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Mastercard Foundation Report: Rethinking Secondary Education Systems

It is now time to rethink secondary education systems to ensure Africa’s young people have the skills and knowledge needed to succeed in the workforce.

August 13, 2020: Kigali, Rwanda — The Mastercard Foundation today released the report, Secondary Education in Africa: Preparing Youth for the Future of Work. Report findings indicate that changes in the nature of work are placing a premium on skills that help young people be adaptable, resilient, and creative problem solvers. Secondary education that provides relevant skills to young workers will help improve productivity, particularly in the informal sector, and will play an important role in driving long-term economic growth and reducing poverty in Africa.

In her opening remarks during the Secondary Education in Africa Virtual Summit Mastercard Foundation President and CEO Reeta Roy said  “Digitization, automation, and technological advancements are already changing the nature of work in Africa. Young people must enter the workforce from secondary education equipped with the right skills. So, strategic investments into secondary education can be a big part of ensuring  young people and their countries emerge from the other side of COVID-19 stronger and more inclusive.”

Across the continent, the youth population is growing and is expected to reach 456 million by 2050. This growth, along with improvements in the number of young people enrolling in, and completing, primary education is increasing the demand for secondary education. Enrollment is expected to double by 2030, representing an additional 46 million students at the secondary level over the next 10 years. This in turn requires an expansion in the education workforce. Over the next 10 years, an additional 10.8 million teachers will be needed. Ensuring high-quality teachers are in classrooms is one of the most strategic investments a country can make to enable all students to develop the skills they will need for work and as citizens of a global world.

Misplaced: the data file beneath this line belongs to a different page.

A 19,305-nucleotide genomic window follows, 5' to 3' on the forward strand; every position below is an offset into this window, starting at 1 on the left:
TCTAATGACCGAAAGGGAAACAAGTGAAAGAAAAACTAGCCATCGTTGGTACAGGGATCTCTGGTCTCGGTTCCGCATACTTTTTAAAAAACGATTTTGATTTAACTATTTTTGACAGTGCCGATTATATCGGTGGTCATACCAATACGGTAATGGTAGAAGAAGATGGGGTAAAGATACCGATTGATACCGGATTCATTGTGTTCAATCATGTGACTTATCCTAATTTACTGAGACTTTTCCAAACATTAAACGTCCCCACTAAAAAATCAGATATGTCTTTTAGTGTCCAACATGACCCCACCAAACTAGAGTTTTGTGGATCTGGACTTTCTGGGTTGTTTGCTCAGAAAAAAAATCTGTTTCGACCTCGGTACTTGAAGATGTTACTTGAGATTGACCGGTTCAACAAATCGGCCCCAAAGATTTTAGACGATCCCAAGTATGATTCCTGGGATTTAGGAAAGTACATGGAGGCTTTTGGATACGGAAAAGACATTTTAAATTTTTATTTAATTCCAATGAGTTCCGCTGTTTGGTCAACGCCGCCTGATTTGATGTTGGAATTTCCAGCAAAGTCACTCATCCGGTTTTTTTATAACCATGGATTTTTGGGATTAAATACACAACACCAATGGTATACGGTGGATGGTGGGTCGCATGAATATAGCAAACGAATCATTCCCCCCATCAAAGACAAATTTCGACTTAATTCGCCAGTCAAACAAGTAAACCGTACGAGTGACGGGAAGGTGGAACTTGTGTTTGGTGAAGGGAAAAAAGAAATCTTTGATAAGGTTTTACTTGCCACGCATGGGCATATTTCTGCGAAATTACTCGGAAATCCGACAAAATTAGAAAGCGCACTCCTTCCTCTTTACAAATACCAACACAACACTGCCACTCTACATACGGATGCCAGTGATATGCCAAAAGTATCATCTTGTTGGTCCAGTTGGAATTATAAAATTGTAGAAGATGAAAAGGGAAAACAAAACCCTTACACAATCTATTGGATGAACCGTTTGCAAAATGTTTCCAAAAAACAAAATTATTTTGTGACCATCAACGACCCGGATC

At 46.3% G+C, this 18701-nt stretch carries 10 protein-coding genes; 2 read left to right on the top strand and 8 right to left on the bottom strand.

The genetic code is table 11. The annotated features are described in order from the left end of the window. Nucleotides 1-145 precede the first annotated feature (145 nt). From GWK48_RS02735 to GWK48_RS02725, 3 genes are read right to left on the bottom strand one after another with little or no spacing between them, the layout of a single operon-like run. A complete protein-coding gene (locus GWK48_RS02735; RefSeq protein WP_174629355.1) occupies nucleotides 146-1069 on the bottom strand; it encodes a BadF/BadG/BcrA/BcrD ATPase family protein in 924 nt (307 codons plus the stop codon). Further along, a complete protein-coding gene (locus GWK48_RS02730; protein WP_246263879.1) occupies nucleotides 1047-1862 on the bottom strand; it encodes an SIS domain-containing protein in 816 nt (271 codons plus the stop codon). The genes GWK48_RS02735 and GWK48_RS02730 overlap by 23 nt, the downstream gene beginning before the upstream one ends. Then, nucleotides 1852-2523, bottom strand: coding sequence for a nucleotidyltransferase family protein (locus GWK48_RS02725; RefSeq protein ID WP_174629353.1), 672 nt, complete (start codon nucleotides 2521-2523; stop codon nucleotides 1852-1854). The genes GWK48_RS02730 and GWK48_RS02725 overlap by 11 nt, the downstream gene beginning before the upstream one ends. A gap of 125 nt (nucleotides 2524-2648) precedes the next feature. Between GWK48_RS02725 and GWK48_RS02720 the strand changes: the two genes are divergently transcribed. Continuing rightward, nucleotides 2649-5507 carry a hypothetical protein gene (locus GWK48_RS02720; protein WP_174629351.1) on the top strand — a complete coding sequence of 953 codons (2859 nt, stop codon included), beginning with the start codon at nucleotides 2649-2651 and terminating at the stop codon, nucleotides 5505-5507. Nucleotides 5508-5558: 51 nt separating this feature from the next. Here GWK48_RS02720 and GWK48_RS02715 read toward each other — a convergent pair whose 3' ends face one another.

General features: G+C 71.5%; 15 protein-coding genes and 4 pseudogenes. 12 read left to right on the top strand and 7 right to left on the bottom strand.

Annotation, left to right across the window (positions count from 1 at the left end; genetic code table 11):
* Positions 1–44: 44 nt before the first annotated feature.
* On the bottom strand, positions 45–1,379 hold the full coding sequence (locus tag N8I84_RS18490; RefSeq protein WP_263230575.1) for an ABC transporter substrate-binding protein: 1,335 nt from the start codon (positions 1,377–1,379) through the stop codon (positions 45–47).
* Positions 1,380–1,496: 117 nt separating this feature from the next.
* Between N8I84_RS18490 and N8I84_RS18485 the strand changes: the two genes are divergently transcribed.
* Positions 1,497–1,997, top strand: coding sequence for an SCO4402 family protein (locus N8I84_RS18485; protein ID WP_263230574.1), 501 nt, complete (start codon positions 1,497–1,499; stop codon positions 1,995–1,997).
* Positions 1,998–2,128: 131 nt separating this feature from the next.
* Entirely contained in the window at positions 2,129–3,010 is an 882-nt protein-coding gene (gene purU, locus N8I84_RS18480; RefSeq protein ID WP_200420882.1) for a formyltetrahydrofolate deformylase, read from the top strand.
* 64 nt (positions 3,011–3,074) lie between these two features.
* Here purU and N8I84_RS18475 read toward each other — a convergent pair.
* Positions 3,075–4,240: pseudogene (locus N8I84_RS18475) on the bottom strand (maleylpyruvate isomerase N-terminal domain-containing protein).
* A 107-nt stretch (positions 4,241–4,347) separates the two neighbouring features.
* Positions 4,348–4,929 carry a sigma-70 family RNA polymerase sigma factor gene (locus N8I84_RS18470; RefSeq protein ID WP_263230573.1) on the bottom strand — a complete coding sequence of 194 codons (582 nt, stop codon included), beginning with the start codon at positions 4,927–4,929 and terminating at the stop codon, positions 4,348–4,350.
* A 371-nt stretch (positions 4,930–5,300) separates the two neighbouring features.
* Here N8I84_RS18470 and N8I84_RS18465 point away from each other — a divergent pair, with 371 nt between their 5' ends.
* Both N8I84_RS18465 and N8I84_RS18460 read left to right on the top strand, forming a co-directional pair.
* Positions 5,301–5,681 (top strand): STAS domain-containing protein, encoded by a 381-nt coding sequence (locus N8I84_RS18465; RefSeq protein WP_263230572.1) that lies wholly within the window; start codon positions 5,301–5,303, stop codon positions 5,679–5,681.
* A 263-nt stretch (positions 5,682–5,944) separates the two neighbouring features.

Talking about findings in the Secondary Education in Africa report, His Excellency President Paul Kagame of Rwanda underscored the need for cross-sectoral partnerships to achieve the report’s proposed recommendations. “Secondary school is the critical link that prepares young people to succeed in the workplace. This report sets out some key principles we need to take on board to adapt our secondary education systems for the future. The report emphasizes the importance of constant innovation, driven by data and the spirit of experimentation. This is where collaboration is essential between government, the private sector, and civil society."

In her keynote address during the Virtual Summit, which was attended by policymakers, educators, and young people, former President Ellen Johnson Sirleaf emphasized the importance of investing in relevant, high-quality, universal secondary education as a lever for advancing inclusion. “There is no greater driver of inclusion than a quality education. And there is nothing that can more quickly devastate hopes for the future than to have it taken away,” she said.